Starting next week thousands of Alaskans will see their weekly unemployment insurance benefits shrink due to federal sequestration budget cuts.
The Alaska Department of Labor on Monday announced the average federal Emergency Unemployment Compensation check will go from about $245 a week to about $186 — a reduction of nearly 24 percent.
The cuts go into effect May 19th. They will not affect Alaskans who receive regular state unemployment, only those getting payments under the federal emergency compensation program. The state program provides up to 26 weeks of unemployment insurance. Once a worker exhausts those, the federal program provides an additional 37 weeks.
The Labor Department estimates about 14,000 Alaskans are nearing the end of their state unemployment benefits or are already receiving federal emergency unemployment.
Congress created the emergency unemployment compensation program in 2008 to deal with those long term unemployed workers affected by the recession. At one point it offered up to 53 weeks of additional benefits beyond regular state unemployment.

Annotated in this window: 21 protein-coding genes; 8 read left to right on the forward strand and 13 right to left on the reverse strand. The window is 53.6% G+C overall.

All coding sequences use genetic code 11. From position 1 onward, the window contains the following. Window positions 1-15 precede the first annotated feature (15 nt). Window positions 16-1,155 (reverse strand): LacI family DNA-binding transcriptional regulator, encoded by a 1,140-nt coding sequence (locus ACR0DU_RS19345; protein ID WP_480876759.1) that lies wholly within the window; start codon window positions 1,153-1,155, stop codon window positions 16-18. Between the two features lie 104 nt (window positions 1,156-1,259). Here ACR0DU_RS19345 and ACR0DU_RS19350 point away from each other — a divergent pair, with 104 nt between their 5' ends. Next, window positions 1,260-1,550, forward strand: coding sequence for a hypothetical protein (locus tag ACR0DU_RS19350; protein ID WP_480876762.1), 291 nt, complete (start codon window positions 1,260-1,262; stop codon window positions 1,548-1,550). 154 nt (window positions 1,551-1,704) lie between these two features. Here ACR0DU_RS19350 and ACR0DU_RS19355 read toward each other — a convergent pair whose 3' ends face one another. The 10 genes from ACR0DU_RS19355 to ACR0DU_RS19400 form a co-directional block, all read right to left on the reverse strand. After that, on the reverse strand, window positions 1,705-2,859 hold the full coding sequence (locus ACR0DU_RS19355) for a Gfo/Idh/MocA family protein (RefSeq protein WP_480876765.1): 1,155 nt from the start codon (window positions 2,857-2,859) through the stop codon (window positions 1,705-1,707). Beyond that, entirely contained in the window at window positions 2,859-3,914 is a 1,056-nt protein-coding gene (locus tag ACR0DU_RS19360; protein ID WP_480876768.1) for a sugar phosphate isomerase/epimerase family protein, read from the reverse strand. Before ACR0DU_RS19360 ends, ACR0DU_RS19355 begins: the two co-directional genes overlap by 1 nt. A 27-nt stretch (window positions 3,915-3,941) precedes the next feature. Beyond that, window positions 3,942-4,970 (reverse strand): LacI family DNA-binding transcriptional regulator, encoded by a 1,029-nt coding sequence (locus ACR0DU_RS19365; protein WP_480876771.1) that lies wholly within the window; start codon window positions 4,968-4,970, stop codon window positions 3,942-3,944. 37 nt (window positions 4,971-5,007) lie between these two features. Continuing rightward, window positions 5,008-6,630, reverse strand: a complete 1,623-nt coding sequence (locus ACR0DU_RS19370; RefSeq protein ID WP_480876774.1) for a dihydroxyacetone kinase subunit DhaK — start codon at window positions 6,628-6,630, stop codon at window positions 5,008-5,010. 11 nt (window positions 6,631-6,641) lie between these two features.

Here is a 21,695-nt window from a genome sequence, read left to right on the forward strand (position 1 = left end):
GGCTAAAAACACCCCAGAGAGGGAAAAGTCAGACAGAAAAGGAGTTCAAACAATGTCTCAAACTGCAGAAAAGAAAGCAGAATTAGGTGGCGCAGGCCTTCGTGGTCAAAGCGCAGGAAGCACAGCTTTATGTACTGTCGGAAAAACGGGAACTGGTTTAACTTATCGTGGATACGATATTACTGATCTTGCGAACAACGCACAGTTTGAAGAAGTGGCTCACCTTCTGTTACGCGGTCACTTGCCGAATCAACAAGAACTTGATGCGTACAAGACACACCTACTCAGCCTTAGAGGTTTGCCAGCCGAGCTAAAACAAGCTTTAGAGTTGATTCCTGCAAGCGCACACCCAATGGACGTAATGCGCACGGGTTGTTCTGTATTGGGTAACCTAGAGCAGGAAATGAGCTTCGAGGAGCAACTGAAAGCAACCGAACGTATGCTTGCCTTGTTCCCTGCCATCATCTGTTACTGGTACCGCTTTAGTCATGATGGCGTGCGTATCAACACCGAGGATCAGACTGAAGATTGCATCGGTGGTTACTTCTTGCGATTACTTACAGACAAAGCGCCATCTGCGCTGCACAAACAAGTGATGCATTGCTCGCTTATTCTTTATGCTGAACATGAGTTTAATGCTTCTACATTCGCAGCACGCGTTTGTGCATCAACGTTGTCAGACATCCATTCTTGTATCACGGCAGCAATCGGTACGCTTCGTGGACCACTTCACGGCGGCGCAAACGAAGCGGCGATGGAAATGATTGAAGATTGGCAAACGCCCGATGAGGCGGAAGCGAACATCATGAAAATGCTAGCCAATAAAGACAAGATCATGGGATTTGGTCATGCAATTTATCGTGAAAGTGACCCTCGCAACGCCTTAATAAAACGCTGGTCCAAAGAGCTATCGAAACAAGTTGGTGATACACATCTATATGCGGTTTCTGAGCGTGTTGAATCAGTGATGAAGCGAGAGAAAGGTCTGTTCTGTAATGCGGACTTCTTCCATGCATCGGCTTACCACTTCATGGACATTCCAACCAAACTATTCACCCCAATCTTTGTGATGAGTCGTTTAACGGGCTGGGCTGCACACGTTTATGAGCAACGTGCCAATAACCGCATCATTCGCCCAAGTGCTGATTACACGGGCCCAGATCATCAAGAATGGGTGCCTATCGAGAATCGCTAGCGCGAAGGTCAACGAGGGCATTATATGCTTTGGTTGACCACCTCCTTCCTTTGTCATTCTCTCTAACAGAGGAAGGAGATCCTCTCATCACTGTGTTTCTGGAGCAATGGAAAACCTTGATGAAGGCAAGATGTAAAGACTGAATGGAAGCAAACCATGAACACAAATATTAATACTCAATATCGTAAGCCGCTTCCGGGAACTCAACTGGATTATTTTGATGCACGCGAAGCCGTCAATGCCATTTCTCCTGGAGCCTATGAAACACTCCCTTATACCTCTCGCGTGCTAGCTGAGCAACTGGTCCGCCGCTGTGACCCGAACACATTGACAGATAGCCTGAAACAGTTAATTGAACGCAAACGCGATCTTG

- Juneau police reported five people injured in a four-vehicle accident on Egan Drive at Fred Meyer.
- A state economist said the oil and gas industry is shrinking fast, but it could bottom out soon.
- Tlingit battle helmets were designed to inspire fear. The thick, wooden head armor carried imagery of strong warriors, fierce animals or revered ancestors.
- After loss of tax credit payments from the state and construction delays, a Cook Inlet oil company asks for help.